I have a program that I ported from the Windows environment to macOS. I would like to sign the flat installer .pkg with the same certificate I used on Windows, which is valid and granted by DigiCert.

I created a keychain in Keychain Access, imported the certificate and saved it locally as company.keychain. I looked in the informations and saw that the Common Name of the Subject is, say, 'Company & Co'. When I try to sign with:

productsign --sign "Company & Co" --keychain company.keychain --timestamp=none unsigned.pkg signed.pkg

The following error occurs:

productsign: error: Could not find appropriate signing identity for "Company & Co" in keychain at company.keychain.
An installer signing identity (not an application signing identity) is required for signing flat-style products.

I looked it up and, even if the productsign man page does not suggest it, it seems that in order to sign a flat package the certificate should be an Apple Developer ID Installer: Company name certificate issued by Apple itself. Since every post about the subject on StackExchange is pretty old I ask it again: is it so? If not, how do I understand if the certificate I have available can sign the flat package?


  1. If I open the keychain, the "Company & Co" entry has the extension triangle which shows the relevant private key, so it is actually a "complete" certificate.
  2. I do not need to distribute the app on the Apple App Store, my goal is just to prevent Gatekeeper from complaining about the app not being trusted.
  3. The package was created with packagebuild and productbuild.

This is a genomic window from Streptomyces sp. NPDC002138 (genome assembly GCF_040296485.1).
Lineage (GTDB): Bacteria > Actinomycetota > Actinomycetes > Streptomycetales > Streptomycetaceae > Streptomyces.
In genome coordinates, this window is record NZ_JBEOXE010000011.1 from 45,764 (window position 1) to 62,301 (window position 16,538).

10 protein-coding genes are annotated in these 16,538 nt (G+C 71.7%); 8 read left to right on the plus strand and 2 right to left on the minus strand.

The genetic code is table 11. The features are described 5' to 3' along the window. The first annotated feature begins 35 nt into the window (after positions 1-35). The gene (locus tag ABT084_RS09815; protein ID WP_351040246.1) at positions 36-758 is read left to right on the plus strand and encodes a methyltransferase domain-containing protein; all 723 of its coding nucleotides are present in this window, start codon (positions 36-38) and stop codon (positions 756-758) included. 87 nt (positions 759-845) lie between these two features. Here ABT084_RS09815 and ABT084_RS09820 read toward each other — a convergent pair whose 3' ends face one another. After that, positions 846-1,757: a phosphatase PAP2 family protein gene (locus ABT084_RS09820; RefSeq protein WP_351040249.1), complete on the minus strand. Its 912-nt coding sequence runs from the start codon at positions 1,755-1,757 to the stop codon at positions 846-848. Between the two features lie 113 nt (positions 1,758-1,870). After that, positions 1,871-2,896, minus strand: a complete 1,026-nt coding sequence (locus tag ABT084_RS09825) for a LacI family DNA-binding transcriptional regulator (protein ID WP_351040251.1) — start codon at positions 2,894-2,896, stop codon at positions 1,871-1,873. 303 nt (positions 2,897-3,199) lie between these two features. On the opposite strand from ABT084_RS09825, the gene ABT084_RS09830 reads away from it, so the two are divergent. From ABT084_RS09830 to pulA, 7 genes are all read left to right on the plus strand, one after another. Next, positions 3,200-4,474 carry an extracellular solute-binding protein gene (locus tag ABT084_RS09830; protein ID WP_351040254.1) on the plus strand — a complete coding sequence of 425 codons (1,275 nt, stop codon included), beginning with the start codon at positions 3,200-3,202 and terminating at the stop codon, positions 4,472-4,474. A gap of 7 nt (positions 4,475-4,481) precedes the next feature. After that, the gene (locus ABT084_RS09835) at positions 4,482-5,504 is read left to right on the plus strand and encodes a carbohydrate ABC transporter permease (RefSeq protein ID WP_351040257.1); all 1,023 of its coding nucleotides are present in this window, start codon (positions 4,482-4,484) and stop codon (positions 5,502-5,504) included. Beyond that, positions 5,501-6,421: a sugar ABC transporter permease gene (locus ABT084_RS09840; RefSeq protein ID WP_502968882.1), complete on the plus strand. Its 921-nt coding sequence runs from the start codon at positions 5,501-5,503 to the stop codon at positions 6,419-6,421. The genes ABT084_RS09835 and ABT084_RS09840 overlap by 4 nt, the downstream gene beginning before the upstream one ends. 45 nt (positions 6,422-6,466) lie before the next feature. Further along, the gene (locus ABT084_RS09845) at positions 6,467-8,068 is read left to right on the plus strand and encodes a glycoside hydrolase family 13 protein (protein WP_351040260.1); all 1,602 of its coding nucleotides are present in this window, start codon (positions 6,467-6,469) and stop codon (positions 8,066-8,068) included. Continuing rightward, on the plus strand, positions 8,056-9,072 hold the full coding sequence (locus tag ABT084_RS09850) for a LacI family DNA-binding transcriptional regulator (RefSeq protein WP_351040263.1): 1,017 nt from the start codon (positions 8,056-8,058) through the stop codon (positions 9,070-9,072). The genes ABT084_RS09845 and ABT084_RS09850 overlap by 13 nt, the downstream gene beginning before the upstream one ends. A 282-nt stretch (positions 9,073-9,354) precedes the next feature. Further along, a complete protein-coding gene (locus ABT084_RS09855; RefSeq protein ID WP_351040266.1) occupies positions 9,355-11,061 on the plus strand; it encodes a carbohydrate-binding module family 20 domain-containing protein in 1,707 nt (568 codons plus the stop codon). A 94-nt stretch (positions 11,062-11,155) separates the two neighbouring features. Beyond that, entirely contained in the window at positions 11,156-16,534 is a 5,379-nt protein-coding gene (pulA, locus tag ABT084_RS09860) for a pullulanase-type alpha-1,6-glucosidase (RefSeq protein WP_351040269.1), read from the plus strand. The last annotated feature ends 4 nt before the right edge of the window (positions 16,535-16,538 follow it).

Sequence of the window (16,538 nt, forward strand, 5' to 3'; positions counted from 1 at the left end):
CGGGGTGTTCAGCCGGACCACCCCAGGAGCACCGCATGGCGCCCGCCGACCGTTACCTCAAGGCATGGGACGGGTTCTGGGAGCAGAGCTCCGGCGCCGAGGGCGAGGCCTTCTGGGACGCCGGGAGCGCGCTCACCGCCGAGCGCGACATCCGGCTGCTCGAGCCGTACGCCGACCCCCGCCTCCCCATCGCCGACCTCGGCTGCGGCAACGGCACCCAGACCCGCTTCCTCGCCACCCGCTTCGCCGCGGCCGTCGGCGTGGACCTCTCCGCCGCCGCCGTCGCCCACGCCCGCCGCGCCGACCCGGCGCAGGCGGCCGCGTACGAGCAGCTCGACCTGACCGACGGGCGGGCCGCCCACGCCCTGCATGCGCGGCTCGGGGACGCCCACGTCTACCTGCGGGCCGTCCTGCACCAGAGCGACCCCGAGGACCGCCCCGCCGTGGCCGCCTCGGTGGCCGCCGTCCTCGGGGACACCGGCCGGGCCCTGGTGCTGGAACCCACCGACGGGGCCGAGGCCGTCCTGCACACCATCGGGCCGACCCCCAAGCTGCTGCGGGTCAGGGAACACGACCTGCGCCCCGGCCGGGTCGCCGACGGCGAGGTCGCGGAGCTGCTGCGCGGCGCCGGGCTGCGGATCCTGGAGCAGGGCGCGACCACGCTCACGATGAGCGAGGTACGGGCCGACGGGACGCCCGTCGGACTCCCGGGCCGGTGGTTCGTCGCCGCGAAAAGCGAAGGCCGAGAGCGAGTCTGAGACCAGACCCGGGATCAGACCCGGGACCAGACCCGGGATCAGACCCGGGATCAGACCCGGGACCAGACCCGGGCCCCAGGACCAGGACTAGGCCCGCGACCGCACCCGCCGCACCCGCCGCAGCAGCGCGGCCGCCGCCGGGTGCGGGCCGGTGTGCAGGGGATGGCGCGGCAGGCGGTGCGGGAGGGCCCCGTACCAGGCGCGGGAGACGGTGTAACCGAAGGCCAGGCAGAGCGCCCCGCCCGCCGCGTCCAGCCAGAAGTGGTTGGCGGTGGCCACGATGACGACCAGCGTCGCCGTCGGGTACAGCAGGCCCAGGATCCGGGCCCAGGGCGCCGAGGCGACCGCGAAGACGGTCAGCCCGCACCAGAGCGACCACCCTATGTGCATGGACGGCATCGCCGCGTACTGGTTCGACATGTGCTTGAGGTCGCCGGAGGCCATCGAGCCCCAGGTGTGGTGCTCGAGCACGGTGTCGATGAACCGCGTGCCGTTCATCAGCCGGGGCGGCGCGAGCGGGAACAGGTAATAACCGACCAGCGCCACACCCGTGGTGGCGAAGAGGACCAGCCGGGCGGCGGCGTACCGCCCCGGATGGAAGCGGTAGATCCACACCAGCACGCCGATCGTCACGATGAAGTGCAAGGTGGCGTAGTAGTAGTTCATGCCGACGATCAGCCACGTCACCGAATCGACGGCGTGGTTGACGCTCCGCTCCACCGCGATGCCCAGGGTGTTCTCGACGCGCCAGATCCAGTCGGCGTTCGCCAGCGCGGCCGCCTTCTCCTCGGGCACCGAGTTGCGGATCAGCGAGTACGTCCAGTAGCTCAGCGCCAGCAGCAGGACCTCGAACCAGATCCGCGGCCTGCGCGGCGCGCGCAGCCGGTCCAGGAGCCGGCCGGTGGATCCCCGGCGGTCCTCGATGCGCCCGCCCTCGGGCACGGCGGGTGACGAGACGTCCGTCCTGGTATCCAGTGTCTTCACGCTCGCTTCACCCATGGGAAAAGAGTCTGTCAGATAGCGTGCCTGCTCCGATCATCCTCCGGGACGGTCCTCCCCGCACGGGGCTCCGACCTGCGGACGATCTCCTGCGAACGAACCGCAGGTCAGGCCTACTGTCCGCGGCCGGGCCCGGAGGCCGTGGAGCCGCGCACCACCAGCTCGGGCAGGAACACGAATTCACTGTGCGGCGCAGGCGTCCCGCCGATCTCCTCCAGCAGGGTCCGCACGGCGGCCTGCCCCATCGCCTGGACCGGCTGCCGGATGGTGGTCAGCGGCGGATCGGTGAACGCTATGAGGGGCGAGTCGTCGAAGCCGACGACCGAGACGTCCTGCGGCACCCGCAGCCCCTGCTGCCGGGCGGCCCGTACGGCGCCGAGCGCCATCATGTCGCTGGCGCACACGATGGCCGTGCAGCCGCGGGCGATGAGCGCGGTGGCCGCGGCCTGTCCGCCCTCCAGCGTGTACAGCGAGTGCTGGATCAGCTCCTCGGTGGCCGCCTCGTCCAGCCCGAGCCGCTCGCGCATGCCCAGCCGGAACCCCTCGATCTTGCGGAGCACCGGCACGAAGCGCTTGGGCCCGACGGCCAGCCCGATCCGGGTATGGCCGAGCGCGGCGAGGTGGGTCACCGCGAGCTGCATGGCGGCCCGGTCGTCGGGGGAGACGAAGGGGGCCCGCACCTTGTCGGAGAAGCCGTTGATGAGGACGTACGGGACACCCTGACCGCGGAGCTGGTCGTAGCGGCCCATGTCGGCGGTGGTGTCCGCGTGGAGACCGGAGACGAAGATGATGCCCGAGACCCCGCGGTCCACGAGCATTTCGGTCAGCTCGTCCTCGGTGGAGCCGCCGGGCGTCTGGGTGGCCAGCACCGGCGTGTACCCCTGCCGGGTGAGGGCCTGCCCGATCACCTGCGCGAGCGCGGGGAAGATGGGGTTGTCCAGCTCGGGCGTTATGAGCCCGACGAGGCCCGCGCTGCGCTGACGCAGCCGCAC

4. If I manage to sign the package, do I also need to sign the application and the dynamic libraries shipped within?

Thank you for your attention.

1 Answer 1


Yes, it is so. The certificate must be a Developer ID Installer certificate from Apple. You cannot use the same code signing certificate you have been using for your Windows application previously.

You can read the instructions on how to properly sign flat installer packages here:


  • More specifically: it's technically possible to sign with any certificate, but Gatekeeper will not recognize any signature other than an Apple Developer ID certificate. So, it's possible, but useless. BTW, my understanding is that the basic reason for this is that Apple wants to be able to revoke any certificate that's used to sign malware, and they can only reliably do that if they own the certificate authority. Mar 17, 2017 at 19:42
  • @GordonDavisson The original question specified that the goal was to prevent GateKeeper from complaining - the only way to do that is to use a certificate from Apple. So yes, technically it is ofcourse possible to use anything, but it won't solve the problem.
    – jksoegaard
    Mar 19, 2017 at 6:48
  • Actually I also wanted to understand why productsign could not find the "installer signing identity' - the only explanation being that productsign recognized that the pkg was an installer and demanded a particular subchain of trust to sign the file.
    – phagio
    Mar 20, 2017 at 14:32
  • productsign is only used with installers, so it "knows" that it is an installer per definition.
    – jksoegaard
    Mar 21, 2017 at 12:25

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